“They [the institute staff members] have arranged for us to make presentations to a variety of investors,” Weiner says. “It’s difficult to sell something new. But we have great hope for this. This is a really innovative approach.”

Custom Chemo
Doctors have long known that not all chemotherapies are equal. Certain cocktails work better in certain people with certain tumors. Yet the standard treatment for all first-time cancer patients is pretty much the same.

That never made sense to oncologist Heinz-Josef Lenz, who chairs the gastrointestinal onco­logy program at the USC/Norris Cancer Center. Years ago, he started working with biochemist and molecular biologists Peter and Kathy Danenberg at the Keck School of Medicine of USC to see if they could decipher the genetic signatures of human tumors. Lenz was hoping to find markers – specific genes or gene mutations that would correlate strongly with a tumor’s response, or failure to respond, to a particular cancer drug.

It was a lonely search. Though Lenz and the Danenbergs identified the first markers in 1993, “nobody believed in us in the beginning,” he says. “It took us two years to publish a paper.”

But even the most dogmatic researchers could not ignore the growing evidence from the Lenz/Danenberg lab. After identifying several more markers for drug response in colorectal, gastrointestinal and lung cancer, Lenz now states: “I can predict in all cases who will not respond, and I can predict with over 95 percent probability which patients with colon cancer will respond to a specific treatment.”

Lenz’s markers predict response not only to traditional chemo cocktails, such as Folfox and Folfiri, but also to newer drugs like Avastin and Erbitux. Lenz’s laboratory was one of the first to identify molecular mar­kers associated with outcomes to these two novel targeted therapies.

The ability to optimize response to a first course of treatment is especially important, Lenz says, because the second course tends to be far less effective. In cancer care, you don’t often get more than one or two shots.

Last year, in a deal negotiated through USC Stevens, the drug company Abraxis licensed the rights to all of Lenz’s markers. The company plans to develop mass-market test kits for use in doctors’ offices.

Parboiled, Not Frozen
Kathy Danenberg followed Heinz-Josef Lenz’s work with cancer markers from a privileged vantage point – as one of the researchers in her husband Peter Danenberg’s collaborative lab. In theory, Lenz’s work was revolutionary. But pragmatically, it had hit a wall, because to identify the markers in a particular tumor, Lenz depended on a sample of frozen tissue.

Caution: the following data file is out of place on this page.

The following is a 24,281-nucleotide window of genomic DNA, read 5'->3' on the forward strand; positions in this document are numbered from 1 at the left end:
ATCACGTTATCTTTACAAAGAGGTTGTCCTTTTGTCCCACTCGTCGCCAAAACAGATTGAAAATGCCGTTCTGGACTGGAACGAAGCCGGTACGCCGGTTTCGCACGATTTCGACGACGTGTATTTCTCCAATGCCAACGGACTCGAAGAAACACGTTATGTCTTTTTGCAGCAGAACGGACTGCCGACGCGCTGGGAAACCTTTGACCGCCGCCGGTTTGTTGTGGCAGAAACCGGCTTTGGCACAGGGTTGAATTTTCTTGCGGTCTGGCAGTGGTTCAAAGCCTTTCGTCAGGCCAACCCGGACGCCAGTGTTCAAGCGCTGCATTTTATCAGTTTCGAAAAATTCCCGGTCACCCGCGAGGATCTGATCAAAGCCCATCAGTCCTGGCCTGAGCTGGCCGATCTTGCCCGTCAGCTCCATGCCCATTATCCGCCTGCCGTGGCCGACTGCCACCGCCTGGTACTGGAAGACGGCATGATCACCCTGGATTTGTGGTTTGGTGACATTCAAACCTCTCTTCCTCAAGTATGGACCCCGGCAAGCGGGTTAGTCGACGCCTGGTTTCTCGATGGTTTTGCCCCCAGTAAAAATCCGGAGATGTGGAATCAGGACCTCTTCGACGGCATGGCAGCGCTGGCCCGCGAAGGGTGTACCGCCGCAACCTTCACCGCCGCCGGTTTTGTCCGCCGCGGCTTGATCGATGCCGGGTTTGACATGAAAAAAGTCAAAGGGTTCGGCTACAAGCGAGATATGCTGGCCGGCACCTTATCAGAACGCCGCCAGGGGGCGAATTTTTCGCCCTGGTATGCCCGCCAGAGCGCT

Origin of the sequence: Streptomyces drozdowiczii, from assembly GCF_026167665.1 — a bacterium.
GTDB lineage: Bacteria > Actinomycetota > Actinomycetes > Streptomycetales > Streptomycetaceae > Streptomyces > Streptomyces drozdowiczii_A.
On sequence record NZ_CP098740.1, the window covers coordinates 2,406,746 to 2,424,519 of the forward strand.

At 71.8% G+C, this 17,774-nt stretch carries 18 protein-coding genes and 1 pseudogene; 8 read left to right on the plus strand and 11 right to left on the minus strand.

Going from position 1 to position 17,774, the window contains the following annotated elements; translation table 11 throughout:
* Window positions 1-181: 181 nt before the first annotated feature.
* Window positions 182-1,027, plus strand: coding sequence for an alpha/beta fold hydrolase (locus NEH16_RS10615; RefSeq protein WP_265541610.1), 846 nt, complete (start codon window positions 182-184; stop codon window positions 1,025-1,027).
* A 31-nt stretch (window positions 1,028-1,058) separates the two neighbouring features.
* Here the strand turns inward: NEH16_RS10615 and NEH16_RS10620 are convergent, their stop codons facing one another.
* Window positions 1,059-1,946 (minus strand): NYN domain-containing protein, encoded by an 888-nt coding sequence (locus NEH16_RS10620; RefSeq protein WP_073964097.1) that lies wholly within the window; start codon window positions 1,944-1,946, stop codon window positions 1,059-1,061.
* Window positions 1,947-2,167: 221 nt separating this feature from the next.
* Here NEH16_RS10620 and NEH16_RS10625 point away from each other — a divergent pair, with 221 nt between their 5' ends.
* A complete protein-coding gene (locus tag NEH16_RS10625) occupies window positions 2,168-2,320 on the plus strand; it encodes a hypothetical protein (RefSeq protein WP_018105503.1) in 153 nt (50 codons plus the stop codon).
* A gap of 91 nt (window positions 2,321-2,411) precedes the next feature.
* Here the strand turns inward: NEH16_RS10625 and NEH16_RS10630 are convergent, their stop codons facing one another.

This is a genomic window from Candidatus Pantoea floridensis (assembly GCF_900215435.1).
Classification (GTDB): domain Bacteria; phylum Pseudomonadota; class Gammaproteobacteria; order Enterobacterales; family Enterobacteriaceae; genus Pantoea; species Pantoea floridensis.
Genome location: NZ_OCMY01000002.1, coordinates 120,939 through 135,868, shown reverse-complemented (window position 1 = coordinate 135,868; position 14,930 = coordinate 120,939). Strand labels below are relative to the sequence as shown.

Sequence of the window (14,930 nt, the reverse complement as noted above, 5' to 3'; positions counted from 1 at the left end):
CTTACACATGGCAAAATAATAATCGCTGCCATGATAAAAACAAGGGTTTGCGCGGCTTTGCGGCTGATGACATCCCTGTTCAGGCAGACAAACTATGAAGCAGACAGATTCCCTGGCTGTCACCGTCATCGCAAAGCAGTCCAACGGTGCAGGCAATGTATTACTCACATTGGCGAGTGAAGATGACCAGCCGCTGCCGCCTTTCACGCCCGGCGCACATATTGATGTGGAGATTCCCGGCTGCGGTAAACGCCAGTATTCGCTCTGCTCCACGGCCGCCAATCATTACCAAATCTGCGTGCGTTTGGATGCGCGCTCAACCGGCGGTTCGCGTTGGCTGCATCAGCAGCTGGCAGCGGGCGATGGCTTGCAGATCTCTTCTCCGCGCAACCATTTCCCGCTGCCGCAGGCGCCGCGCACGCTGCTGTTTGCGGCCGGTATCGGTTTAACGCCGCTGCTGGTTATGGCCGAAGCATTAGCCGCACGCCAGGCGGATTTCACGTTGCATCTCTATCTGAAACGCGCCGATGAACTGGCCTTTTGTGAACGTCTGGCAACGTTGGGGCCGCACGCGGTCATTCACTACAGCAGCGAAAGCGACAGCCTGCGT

The problem is that no one in clinical oncology collects and saves frozen tumor tissue. The standard practice after a biopsy is to preserve the sample in paraffin – a waxy chemical preservative.

“You just can’t run around getting frozen samples from patients,” Kathy Danenberg explains. You have to stand in the operating room with a canister of liquid nitrogen. Not practical.

And, she adds, “the frozen biopsies don’t even show the cancer cells very accurately.”

In the meantime, hospitals and oncology labs have literally millions of biopsy samples sitting in paraffin, just waiting to be analyzed.

Danenberg’s solution flouted the conventional wisdom that genetic material in tissue needs to be cooled for proper analysis. Instead, she heated it near to the boiling point – and discovered she could extract more than enough genetic information from the paraffin-dipped tissue to perform accurate tests.

Since 1999, she says, “we’ve been analyzing 15,000 samples a year.”

But that’s not enough to bring customized cancer care to the millions of patients a year who need it. So with the help of USC Stevens, Danenberg formed Response Genetics, a testing company that went public in 2007. She is its president and CEO.

Response Genetics is currently the only company offering a single genetic test for four markers crucial in predicting chemotherapy response. By using the test and customizing care appropriately, oncologists have been able to double patients’ response rates to the common chemo cocktails.

Response Genetics is now working with the pharmaceutical giant Roche to develop a mass-market version of its genetic test for biopsy samples.

– Carl Marziali

Gerard Medioni (standing front) with the Ph.D.-rich staff at Big Stage Entertainment in South Pasadena

Photo by Mark Berndt